In a sermon on the Salem Witch Trials, Pastor Matthew Trewhella of the Mercy Seat Christian Church in Milwaukee, Wisconsin analyzed a number of facts and perceptions surrounding this event from early American history.
The minister did a superb job in pointing out that not as many lost their lives in this tragedy as is commonly believed and the role played by Christians such as Cotton Mather in actually bringing this outrage to an end.
Somewhat disturbing was his contention that the civil magistrate should not allow those of that deviant creed to meet publicly as they do here in America.
It is correct that in the Old Testament that the theonomic covenant commanded that Israel was to drive practitioners of these beliefs from the land to the point of execution if need be.
However, we do not see that approach being taken in the New Testament.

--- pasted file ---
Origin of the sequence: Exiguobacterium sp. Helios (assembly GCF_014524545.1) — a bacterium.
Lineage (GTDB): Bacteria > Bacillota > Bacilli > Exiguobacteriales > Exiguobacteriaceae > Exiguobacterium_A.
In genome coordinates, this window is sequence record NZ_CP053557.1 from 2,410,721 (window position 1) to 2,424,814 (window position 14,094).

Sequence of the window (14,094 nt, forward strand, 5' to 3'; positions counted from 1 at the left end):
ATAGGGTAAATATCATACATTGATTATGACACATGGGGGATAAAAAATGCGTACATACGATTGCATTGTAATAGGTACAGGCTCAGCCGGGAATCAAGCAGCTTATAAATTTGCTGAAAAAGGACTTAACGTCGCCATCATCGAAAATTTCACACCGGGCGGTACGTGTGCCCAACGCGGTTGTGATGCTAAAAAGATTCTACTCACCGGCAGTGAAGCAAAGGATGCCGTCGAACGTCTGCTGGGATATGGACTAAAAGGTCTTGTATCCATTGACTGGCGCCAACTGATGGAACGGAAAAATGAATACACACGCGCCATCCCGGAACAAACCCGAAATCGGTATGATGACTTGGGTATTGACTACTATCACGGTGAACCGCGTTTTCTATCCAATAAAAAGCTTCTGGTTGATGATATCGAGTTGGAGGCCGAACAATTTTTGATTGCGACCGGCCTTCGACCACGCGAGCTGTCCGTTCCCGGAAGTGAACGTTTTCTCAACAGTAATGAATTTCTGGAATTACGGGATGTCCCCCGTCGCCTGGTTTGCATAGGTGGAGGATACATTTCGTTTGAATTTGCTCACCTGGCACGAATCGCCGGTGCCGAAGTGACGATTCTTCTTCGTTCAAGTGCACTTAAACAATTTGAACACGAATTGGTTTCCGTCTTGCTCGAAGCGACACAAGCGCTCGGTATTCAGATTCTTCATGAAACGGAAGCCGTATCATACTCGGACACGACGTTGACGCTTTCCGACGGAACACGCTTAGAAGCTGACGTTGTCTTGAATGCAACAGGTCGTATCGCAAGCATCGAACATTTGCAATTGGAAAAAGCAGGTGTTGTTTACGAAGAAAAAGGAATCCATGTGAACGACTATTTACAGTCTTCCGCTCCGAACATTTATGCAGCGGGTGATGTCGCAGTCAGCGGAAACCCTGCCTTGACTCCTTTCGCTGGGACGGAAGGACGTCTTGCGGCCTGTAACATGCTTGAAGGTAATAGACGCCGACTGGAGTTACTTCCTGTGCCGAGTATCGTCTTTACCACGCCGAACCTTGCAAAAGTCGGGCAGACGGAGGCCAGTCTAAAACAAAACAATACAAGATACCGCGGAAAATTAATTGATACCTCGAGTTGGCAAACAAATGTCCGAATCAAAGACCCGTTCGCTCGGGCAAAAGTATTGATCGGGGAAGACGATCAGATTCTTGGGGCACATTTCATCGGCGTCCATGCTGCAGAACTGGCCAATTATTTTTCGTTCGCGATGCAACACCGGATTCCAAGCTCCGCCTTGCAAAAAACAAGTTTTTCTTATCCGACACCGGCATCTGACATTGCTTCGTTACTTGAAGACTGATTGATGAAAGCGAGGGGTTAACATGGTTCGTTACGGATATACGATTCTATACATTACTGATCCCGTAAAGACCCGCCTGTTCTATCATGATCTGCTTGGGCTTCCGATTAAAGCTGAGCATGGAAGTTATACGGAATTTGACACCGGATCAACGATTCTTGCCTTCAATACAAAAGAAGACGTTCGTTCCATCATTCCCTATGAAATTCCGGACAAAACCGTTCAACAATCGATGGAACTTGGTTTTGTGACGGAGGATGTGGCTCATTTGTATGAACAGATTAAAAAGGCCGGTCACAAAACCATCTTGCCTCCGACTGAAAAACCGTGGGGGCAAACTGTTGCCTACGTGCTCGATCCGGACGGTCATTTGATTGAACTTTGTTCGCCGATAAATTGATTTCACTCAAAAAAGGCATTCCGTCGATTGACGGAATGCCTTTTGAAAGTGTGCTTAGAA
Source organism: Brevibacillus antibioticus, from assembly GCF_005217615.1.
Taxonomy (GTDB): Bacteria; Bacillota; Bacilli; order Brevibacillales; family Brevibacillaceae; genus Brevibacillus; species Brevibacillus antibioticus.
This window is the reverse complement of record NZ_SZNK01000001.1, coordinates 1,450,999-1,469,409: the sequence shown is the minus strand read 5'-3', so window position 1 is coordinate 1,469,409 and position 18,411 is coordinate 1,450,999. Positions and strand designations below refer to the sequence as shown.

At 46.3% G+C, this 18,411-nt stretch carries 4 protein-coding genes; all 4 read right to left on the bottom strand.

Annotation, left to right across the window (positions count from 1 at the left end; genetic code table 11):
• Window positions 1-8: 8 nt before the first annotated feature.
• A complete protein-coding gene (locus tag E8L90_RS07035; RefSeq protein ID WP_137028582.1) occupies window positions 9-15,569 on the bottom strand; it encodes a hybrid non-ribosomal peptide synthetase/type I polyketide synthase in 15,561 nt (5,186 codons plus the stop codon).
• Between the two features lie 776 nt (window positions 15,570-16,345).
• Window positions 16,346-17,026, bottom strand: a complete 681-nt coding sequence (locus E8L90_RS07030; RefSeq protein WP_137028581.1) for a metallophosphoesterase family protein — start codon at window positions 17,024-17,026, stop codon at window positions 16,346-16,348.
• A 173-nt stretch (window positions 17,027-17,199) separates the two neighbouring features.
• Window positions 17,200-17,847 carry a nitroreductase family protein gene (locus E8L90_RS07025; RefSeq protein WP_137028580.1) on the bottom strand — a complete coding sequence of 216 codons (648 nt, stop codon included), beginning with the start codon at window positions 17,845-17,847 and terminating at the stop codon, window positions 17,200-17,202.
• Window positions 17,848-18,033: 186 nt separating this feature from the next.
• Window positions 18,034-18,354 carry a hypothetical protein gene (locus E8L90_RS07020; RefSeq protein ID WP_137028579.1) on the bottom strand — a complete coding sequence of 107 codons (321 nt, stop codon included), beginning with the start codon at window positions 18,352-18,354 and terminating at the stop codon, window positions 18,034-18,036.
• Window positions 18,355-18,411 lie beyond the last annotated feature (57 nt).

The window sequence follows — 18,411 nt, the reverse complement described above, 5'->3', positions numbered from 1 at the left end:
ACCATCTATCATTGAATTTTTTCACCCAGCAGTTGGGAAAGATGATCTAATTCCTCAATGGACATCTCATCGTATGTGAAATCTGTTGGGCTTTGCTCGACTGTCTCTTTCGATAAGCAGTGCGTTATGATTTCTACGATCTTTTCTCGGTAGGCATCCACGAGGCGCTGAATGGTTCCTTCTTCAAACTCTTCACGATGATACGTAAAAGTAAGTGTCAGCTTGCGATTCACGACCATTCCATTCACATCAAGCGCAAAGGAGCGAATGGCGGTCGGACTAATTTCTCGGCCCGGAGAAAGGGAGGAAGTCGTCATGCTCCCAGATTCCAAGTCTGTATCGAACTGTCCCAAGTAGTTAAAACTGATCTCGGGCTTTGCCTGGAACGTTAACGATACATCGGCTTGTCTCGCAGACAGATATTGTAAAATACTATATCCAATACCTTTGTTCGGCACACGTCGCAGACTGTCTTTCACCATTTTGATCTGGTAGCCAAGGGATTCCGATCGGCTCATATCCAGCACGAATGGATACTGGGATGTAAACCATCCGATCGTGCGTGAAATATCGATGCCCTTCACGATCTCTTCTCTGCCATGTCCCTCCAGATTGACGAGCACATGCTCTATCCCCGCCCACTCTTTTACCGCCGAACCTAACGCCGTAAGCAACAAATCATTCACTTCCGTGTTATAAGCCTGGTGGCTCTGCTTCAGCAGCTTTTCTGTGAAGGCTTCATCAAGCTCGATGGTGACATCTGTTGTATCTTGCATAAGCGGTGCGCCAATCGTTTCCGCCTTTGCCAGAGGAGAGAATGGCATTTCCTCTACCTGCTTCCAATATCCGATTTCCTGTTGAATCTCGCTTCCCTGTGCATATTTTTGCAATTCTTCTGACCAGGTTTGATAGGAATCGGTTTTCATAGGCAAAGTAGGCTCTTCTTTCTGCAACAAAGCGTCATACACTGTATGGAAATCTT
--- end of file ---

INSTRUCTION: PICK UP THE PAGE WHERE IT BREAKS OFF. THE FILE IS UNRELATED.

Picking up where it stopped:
For example, instead of physical force being used to repel these abominations, what we see transpiring in the more Gentile context in which the Apostles operated was apologetic confrontation where the errant beliefs were exposed and the alternative of the Gospel offered.
Furthermore, if the Christian magistrate suppresses conscience in this area deemed offensive, on what grounds do they protest when they find their beliefs being persecuted and oppressed?
Frederick Meekins is an independent theologian and social critic. Frederick holds a BS in Political Science/History, a MA in Apologetics/Christian Philosophy from Trinity Theological Seminary, and a PhD. in Christian Apologetics from Newburgh Theological Seminary.